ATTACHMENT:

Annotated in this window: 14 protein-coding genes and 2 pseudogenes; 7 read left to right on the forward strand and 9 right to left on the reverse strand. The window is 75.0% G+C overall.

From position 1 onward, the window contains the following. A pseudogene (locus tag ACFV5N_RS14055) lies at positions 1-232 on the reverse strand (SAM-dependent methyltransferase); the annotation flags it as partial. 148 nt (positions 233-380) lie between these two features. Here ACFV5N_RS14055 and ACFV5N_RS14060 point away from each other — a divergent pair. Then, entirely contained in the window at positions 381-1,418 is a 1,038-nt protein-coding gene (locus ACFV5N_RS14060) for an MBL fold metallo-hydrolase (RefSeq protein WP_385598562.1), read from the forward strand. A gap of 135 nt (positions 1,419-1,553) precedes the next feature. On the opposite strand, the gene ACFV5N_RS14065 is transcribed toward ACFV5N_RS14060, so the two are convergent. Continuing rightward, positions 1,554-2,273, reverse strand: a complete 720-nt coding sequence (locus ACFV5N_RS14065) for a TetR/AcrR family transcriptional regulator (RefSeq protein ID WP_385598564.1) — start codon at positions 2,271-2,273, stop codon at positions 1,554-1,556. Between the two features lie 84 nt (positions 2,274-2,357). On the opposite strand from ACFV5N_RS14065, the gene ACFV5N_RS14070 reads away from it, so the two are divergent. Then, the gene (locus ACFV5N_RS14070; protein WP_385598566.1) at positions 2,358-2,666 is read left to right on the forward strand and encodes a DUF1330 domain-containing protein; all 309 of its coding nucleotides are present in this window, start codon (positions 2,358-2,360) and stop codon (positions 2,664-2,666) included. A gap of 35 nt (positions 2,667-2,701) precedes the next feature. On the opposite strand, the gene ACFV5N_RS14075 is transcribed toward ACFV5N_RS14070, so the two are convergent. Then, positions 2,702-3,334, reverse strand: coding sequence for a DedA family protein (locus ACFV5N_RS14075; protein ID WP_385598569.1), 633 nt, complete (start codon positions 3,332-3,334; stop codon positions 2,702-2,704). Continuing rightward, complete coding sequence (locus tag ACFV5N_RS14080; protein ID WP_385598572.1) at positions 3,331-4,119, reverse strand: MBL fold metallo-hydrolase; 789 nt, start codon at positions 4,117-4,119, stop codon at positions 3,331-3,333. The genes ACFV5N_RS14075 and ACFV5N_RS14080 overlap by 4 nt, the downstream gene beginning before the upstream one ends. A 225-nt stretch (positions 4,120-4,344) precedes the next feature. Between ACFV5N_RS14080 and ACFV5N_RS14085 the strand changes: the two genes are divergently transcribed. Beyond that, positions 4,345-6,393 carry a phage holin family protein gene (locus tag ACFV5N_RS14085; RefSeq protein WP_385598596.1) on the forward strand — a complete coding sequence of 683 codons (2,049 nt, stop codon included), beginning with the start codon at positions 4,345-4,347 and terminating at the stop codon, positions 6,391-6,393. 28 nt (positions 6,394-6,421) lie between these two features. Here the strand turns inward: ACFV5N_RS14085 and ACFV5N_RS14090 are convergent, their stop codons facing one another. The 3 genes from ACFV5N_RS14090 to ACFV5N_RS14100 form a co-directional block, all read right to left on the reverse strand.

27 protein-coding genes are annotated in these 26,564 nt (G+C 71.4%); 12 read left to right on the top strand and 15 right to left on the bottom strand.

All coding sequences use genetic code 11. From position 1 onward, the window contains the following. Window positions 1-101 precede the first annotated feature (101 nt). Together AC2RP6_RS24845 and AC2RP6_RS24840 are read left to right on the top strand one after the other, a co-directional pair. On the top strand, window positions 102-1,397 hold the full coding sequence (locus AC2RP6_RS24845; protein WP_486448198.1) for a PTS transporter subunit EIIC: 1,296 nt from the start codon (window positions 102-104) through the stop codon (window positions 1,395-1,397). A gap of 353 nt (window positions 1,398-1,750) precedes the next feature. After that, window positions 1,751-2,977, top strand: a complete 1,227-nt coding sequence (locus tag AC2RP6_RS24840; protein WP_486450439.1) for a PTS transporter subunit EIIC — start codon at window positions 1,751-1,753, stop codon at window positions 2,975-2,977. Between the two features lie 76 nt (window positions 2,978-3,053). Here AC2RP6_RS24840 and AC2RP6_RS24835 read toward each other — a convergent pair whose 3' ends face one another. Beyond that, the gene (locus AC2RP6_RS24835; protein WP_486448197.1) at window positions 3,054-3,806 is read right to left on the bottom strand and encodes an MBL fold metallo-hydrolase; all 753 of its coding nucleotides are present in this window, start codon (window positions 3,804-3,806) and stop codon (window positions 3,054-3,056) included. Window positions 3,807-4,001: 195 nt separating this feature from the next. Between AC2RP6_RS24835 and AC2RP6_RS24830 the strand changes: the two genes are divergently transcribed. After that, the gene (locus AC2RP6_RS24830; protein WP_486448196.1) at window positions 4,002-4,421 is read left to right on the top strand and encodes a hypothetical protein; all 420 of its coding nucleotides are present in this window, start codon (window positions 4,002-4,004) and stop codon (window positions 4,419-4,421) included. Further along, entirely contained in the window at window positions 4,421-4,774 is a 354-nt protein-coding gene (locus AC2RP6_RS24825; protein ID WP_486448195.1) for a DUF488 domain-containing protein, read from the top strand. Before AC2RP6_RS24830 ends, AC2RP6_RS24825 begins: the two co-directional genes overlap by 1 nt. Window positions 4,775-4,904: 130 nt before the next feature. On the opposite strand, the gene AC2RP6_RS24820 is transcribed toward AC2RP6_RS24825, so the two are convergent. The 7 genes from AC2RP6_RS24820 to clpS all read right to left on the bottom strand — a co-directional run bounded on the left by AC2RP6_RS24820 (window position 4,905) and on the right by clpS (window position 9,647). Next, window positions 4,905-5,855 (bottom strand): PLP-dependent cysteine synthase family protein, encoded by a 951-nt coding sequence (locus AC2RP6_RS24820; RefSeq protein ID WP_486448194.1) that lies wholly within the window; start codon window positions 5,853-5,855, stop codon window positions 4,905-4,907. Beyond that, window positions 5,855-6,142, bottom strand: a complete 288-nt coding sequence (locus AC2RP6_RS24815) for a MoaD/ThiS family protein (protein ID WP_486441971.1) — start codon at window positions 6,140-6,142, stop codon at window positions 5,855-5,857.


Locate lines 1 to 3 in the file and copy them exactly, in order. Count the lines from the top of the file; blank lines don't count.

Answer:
Annotated in this window: 14 protein-coding genes and 2 pseudogenes; 7 read left to right on the forward strand and 9 right to left on the reverse strand. The window is 75.0% G+C overall.

From position 1 onward, the window contains the following. A pseudogene (locus tag ACFV5N_RS14055) lies at positions 1-232 on the reverse strand (SAM-dependent methyltransferase); the annotation flags it as partial. 148 nt (positions 233-380) lie between these two features. Here ACFV5N_RS14055 and ACFV5N_RS14060 point away from each other — a divergent pair. Then, entirely contained in the window at positions 381-1,418 is a 1,038-nt protein-coding gene (locus ACFV5N_RS14060) for an MBL fold metallo-hydrolase (RefSeq protein WP_385598562.1), read from the forward strand. A gap of 135 nt (positions 1,419-1,553) precedes the next feature. On the opposite strand, the gene ACFV5N_RS14065 is transcribed toward ACFV5N_RS14060, so the two are convergent. Continuing rightward, positions 1,554-2,273, reverse strand: a complete 720-nt coding sequence (locus ACFV5N_RS14065) for a TetR/AcrR family transcriptional regulator (RefSeq protein ID WP_385598564.1) — start codon at positions 2,271-2,273, stop codon at positions 1,554-1,556. Between the two features lie 84 nt (positions 2,274-2,357). On the opposite strand from ACFV5N_RS14065, the gene ACFV5N_RS14070 reads away from it, so the two are divergent. Then, the gene (locus ACFV5N_RS14070; protein WP_385598566.1) at positions 2,358-2,666 is read left to right on the forward strand and encodes a DUF1330 domain-containing protein; all 309 of its coding nucleotides are present in this window, start codon (positions 2,358-2,360) and stop codon (positions 2,664-2,666) included. A gap of 35 nt (positions 2,667-2,701) precedes the next feature. On the opposite strand, the gene ACFV5N_RS14075 is transcribed toward ACFV5N_RS14070, so the two are convergent. Then, positions 2,702-3,334, reverse strand: coding sequence for a DedA family protein (locus ACFV5N_RS14075; protein ID WP_385598569.1), 633 nt, complete (start codon positions 3,332-3,334; stop codon positions 2,702-2,704). Continuing rightward, complete coding sequence (locus tag ACFV5N_RS14080; protein ID WP_385598572.1) at positions 3,331-4,119, reverse strand: MBL fold metallo-hydrolase; 789 nt, start codon at positions 4,117-4,119, stop codon at positions 3,331-3,333. The genes ACFV5N_RS14075 and ACFV5N_RS14080 overlap by 4 nt, the downstream gene beginning before the upstream one ends. A 225-nt stretch (positions 4,120-4,344) precedes the next feature. Between ACFV5N_RS14080 and ACFV5N_RS14085 the strand changes: the two genes are divergently transcribed. Beyond that, positions 4,345-6,393 carry a phage holin family protein gene (locus tag ACFV5N_RS14085; RefSeq protein WP_385598596.1) on the forward strand — a complete coding sequence of 683 codons (2,049 nt, stop codon included), beginning with the start codon at positions 4,345-4,347 and terminating at the stop codon, positions 6,391-6,393. 28 nt (positions 6,394-6,421) lie between these two features. Here the strand turns inward: ACFV5N_RS14085 and ACFV5N_RS14090 are convergent, their stop codons facing one another. The 3 genes from ACFV5N_RS14090 to ACFV5N_RS14100 form a co-directional block, all read right to left on the reverse strand.

27 protein-coding genes are annotated in these 26,564 nt (G+C 71.4%); 12 read left to right on the top strand and 15 right to left on the bottom strand.